Rumours then flew that some Meitei college students had been molested and assaulted by Pangal Muslims (similar rumours had ignited the communal carnage in Bhagalpur, Bihar, in 1989), and the authorities did nothing to stem the spread of these dangerous falsehoods. Crowds then slaughtered Pangal rickshaw pullers, pedestrians, bus passengers, including women, and they burned their homes and shops, even as the police stood by.
The wounds left by this major communal slaughter – barely remembered today in the rest of India – had not yet healed, when with the rise of the BJP in India and the North East, communal attacks and lynching surged in Manipur from 2016. Six Pangal men were attacked by a mob for watching the Thabal Chongba (moonlight dance) during the Yaoshang (Holi) festival on March 25, 2016.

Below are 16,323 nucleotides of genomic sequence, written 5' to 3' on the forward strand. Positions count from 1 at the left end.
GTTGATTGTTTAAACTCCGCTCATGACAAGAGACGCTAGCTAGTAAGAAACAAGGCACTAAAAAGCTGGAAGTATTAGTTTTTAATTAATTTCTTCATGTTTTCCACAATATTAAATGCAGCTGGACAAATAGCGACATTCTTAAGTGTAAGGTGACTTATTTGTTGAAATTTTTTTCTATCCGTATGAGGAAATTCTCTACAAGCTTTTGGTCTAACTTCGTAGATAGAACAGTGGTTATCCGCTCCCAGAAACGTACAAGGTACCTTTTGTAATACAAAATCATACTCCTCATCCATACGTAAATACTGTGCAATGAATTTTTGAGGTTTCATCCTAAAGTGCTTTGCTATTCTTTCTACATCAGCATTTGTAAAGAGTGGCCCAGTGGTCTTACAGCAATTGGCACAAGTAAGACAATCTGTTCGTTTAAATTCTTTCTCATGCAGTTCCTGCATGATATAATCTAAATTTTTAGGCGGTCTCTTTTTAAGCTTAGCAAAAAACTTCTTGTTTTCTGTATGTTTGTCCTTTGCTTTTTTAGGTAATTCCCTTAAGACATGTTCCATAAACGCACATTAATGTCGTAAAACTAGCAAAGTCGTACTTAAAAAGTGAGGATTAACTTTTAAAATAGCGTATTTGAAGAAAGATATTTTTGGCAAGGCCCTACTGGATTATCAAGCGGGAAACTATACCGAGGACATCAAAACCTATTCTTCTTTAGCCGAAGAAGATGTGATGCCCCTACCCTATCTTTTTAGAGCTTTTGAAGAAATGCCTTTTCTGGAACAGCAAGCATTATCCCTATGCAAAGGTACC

A fortnight later, in an incident that closely foreshadowed Khan’s lynching two years later, three young Pangal men were lynched, after an enraged mob charged them with stealing vehicles. Two of them died.
Matters worsened after the BJP came to power in Manipur in 2017. The Telegraph reported that on Id-ul-Zuha in 2018, marked by qurbani or animal sacrifice by devout Muslims, Yumnam Devjit, the son of deputy chief minister Yumnam Joykumar Singh, said in a Facebook hate post that qurbani was nothing but training for Muslims to kill.
The President of the Manipur Muslim Welfare Organisation, Abdullah Pathan, responded to this post in anguish, saying, “Devjit’s post had tried to instigate communal sentiments just as the BJP is doing elsewhere in the country.”